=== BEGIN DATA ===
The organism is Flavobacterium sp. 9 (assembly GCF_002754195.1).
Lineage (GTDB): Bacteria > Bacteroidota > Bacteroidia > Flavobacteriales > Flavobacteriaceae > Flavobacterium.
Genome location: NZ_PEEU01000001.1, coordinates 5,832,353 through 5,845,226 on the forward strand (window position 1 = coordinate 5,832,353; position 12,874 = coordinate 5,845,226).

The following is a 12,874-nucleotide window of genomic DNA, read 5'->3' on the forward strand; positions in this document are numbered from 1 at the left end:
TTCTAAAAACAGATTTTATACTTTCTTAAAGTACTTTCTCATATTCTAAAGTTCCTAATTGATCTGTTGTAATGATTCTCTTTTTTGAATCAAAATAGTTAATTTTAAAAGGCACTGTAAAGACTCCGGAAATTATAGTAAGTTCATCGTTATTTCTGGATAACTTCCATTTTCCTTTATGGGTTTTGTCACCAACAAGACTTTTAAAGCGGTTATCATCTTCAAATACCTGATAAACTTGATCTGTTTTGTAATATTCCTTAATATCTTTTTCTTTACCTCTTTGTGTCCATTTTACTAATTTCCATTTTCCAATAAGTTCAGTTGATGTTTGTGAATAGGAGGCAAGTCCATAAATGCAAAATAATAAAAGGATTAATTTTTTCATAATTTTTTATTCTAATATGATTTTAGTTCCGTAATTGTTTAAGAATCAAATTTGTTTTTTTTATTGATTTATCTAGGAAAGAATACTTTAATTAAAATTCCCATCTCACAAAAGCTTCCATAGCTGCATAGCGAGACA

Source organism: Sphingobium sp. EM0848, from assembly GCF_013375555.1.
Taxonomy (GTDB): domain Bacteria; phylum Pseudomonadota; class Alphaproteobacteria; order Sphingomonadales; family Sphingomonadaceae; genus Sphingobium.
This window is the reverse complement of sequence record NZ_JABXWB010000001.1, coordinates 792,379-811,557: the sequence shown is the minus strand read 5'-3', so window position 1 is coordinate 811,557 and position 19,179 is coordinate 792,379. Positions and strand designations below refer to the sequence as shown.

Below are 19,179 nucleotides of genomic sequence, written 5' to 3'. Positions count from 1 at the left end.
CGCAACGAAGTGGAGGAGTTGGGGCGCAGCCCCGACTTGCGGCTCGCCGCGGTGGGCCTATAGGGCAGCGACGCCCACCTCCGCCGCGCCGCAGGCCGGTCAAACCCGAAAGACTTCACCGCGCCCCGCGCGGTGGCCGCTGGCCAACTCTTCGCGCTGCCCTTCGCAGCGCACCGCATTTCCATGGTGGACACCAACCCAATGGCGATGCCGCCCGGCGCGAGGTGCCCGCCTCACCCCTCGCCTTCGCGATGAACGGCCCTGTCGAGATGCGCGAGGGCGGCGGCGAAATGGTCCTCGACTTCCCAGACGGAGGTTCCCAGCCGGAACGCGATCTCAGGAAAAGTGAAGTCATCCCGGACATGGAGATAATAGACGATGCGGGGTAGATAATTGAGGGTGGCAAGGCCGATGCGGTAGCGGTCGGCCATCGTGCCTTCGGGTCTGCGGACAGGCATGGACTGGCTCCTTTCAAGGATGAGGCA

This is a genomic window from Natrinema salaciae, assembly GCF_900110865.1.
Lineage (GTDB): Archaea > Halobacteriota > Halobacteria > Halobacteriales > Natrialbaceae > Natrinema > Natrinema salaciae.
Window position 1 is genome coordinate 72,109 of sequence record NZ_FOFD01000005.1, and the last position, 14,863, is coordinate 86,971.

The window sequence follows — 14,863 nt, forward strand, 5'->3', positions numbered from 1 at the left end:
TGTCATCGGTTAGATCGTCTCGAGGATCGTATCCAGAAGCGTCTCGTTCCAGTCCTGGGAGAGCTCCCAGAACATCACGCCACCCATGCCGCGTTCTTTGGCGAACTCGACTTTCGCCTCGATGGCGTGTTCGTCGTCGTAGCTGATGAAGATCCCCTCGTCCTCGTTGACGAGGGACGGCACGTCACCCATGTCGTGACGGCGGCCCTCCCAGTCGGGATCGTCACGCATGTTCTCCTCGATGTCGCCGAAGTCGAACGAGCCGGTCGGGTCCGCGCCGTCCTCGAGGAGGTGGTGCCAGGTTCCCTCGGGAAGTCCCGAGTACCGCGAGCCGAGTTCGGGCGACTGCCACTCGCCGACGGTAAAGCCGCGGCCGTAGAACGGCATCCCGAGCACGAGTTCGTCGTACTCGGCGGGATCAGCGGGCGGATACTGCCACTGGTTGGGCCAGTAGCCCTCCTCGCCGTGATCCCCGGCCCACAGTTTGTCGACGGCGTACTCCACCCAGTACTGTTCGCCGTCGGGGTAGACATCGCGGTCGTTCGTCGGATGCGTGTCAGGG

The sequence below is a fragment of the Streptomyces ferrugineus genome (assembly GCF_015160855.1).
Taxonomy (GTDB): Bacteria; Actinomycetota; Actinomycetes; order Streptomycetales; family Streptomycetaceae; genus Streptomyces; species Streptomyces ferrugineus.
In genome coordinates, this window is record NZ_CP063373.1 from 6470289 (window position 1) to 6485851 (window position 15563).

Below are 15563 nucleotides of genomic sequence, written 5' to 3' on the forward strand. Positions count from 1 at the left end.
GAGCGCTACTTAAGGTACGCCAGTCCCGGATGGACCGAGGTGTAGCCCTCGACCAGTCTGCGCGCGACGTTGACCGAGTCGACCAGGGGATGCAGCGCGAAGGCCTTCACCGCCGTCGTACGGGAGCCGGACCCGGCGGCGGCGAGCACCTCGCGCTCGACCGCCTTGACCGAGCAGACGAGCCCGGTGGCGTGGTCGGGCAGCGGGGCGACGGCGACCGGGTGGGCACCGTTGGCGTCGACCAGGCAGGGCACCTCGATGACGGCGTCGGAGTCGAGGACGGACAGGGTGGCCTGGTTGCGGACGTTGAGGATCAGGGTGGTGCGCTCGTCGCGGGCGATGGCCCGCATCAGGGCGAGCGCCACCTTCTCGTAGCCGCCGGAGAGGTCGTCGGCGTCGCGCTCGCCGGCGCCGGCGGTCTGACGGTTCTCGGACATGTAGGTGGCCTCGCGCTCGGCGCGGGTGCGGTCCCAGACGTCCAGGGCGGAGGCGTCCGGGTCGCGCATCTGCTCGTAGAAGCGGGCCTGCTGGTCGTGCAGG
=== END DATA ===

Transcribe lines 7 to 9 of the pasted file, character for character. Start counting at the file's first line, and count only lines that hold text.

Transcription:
Taxonomy (GTDB): domain Bacteria; phylum Pseudomonadota; class Alphaproteobacteria; order Sphingomonadales; family Sphingomonadaceae; genus Sphingobium.
This window is the reverse complement of sequence record NZ_JABXWB010000001.1, coordinates 792,379-811,557: the sequence shown is the minus strand read 5'-3', so window position 1 is coordinate 811,557 and position 19,179 is coordinate 792,379. Positions and strand designations below refer to the sequence as shown.

Below are 19,179 nucleotides of genomic sequence, written 5' to 3'. Positions count from 1 at the left end.